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Reading: After Vaccination, the Inertia Is Real – The Atlantic

From After Vaccination, the Inertia Is Real – The Atlantic

Guidance in the new algebra of risk and apprehension. Test anxiety.

The goal is to weigh the risk you’re considering against the risk you’re willing to take on—essentially figuring out if the potential boost to your well-being is worth it. That threshold will vary from person to person, and we should make room for that diversity, Taber said. Some people will want to dip their toes into the water more slowly, as Carter put it, and that’s okay.

Inevitably, people’s social expectations will misalign, and we’ll all need to exercise some patience, with ourselves and others, and clearly communicate our ground rules. “Say what you need and what you feel comfortable with,” Carter said. The activities we can safely do after vaccination should not necessarily be seen as the behaviors we should engage in; they are options, not obligations.

That sort of transparency isn’t intuitive for everyone, certainly not me. I have spent months roiling in a data-rich stew of fear and silence. I’m also worried about my own limitations. There is, first off, my lingering COVID-19 concern: I can’t help but worry that, even after I’m fully vaccinated, I’ll make a misstep—that I’ll somehow catch the virus and pass it on to someone else. I’m also worried that, amid all this chaos and isolation, I’ve simply forgotten how to be a social human. Charisma isn’t like riding a bike. And I’m not eager to show off just how far I’ve regressed—how much the pandemic has eroded my ability to engage.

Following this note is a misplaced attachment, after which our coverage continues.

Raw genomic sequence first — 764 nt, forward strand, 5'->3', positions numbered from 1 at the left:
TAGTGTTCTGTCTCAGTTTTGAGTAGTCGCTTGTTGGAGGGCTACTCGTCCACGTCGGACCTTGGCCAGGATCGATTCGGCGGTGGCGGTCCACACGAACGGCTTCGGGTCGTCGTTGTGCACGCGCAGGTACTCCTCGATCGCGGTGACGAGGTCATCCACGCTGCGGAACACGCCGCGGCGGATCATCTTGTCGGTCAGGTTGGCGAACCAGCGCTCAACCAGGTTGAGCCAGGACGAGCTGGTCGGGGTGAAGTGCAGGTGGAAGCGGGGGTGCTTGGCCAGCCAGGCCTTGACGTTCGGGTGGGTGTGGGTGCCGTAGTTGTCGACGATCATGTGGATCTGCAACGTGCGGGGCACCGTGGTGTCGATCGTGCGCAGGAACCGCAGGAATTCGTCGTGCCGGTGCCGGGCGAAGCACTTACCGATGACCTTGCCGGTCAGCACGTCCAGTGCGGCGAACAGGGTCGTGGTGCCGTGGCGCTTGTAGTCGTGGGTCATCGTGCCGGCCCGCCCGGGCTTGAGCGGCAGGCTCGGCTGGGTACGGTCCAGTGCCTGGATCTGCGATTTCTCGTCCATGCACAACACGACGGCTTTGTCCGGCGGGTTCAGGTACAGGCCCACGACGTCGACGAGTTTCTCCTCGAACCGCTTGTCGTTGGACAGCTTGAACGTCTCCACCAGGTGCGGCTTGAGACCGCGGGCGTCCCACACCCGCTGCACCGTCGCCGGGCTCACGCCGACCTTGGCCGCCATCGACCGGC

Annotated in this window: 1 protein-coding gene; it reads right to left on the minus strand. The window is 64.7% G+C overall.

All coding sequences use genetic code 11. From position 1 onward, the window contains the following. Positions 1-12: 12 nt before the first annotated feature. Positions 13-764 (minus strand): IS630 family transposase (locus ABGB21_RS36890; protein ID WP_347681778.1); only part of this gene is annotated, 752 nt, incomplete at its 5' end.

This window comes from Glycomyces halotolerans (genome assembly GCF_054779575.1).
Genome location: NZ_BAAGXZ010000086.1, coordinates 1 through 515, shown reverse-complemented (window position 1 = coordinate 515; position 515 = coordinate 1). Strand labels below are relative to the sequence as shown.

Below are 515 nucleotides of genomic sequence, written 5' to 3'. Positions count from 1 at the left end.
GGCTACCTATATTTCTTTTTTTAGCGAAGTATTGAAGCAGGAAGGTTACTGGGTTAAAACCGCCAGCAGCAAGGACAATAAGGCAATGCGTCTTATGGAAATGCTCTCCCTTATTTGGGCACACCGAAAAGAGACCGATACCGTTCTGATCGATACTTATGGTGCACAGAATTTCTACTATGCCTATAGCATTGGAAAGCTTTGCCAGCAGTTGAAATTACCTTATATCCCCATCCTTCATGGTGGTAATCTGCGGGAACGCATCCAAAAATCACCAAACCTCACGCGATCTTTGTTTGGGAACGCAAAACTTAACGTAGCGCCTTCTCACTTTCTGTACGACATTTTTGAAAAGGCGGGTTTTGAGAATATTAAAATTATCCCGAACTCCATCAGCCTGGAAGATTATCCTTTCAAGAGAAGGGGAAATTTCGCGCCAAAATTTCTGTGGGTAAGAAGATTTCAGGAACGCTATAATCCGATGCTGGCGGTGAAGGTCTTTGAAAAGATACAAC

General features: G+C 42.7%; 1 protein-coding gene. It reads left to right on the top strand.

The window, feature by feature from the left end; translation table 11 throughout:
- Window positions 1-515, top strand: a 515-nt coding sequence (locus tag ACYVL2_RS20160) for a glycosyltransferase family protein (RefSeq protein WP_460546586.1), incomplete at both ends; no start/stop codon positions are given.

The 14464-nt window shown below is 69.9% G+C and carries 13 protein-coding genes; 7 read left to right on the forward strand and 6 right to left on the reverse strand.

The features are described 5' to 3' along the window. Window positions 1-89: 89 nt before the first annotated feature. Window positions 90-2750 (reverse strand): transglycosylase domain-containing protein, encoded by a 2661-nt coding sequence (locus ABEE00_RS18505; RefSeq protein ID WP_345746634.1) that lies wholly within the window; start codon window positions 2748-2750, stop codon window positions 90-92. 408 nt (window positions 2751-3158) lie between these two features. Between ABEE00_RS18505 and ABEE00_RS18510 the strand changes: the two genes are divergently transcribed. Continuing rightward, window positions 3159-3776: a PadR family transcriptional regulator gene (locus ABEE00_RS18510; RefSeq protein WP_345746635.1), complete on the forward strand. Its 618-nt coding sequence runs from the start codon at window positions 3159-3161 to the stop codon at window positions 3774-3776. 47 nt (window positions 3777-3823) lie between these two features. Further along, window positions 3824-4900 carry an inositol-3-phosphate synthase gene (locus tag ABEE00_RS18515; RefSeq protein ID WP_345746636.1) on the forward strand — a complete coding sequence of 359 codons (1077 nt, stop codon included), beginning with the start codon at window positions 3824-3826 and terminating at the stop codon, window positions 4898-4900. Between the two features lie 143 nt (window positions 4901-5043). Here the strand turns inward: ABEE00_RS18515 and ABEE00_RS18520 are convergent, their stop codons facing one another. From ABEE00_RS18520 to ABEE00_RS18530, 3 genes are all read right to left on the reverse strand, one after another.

The way to quash that fear is, of course, to flex the mingling muscles that have atrophied, and to remind myself that, as misanthropic as I can be, I do enjoy exercising them from time to time. Instead of yielding to my inertia, I’m reminding myself of the things I miss: hugging my friends. Smelling fresh-baked restaurant bread. Heading to an office that isn’t 30 feet away from my bed. I’m going to start slow, probably with a haircut or an outdoor picnic, then work my way up to the 18,000 weddings I’ve been invited to this fall. I’ll share my vaccination status with the people I want to interact with, and hope they offer me the same courtesy in return. I’ll learn how to say “Thank you, but I’m not ready for that” without the guilt eating me up.

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